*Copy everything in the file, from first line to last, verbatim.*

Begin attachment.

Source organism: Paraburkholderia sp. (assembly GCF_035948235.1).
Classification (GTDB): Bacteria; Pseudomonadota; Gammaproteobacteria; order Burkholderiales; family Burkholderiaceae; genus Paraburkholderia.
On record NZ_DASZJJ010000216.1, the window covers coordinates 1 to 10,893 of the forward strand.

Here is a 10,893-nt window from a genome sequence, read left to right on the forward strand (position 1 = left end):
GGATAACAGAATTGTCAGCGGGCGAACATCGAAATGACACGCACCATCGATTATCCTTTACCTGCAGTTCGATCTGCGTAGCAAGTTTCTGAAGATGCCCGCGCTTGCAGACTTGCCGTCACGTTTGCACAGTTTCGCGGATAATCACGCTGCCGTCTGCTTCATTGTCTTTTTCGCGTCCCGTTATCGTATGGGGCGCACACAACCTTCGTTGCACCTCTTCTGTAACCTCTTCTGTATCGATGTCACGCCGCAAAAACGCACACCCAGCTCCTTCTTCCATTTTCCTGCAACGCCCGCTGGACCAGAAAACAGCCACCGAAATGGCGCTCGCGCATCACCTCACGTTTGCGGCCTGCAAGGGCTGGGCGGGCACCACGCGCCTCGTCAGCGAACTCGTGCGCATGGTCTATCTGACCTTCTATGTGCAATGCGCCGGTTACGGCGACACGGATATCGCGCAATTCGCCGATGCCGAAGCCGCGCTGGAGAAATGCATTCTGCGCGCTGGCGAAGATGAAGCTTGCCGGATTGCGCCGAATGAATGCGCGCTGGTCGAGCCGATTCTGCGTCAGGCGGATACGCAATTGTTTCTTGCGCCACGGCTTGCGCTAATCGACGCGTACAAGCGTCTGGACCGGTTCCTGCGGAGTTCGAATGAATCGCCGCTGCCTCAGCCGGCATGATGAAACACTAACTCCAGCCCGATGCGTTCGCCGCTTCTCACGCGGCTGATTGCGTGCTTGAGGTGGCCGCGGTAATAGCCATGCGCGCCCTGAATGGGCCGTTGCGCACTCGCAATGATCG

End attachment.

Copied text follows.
Source organism: Paraburkholderia sp. (assembly GCF_035948235.1).
Classification (GTDB): Bacteria; Pseudomonadota; Gammaproteobacteria; order Burkholderiales; family Burkholderiaceae; genus Paraburkholderia.
On record NZ_DASZJJ010000216.1, the window covers coordinates 1 to 10,893 of the forward strand.

Here is a 10,893-nt window from a genome sequence, read left to right on the forward strand (position 1 = left end):
GGATAACAGAATTGTCAGCGGGCGAACATCGAAATGACACGCACCATCGATTATCCTTTACCTGCAGTTCGATCTGCGTAGCAAGTTTCTGAAGATGCCCGCGCTTGCAGACTTGCCGTCACGTTTGCACAGTTTCGCGGATAATCACGCTGCCGTCTGCTTCATTGTCTTTTTCGCGTCCCGTTATCGTATGGGGCGCACACAACCTTCGTTGCACCTCTTCTGTAACCTCTTCTGTATCGATGTCACGCCGCAAAAACGCACACCCAGCTCCTTCTTCCATTTTCCTGCAACGCCCGCTGGACCAGAAAACAGCCACCGAAATGGCGCTCGCGCATCACCTCACGTTTGCGGCCTGCAAGGGCTGGGCGGGCACCACGCGCCTCGTCAGCGAACTCGTGCGCATGGTCTATCTGACCTTCTATGTGCAATGCGCCGGTTACGGCGACACGGATATCGCGCAATTCGCCGATGCCGAAGCCGCGCTGGAGAAATGCATTCTGCGCGCTGGCGAAGATGAAGCTTGCCGGATTGCGCCGAATGAATGCGCGCTGGTCGAGCCGATTCTGCGTCAGGCGGATACGCAATTGTTTCTTGCGCCACGGCTTGCGCTAATCGACGCGTACAAGCGTCTGGACCGGTTCCTGCGGAGTTCGAATGAATCGCCGCTGCCTCAGCCGGCATGATGAAACACTAACTCCAGCCCGATGCGTTCGCCGCTTCTCACGCGGCTGATTGCGTGCTTGAGGTGGCCGCGGTAATAGCCATGCGCGCCCTGAATGGGCCGTTGCGCACTCGCAATGATCG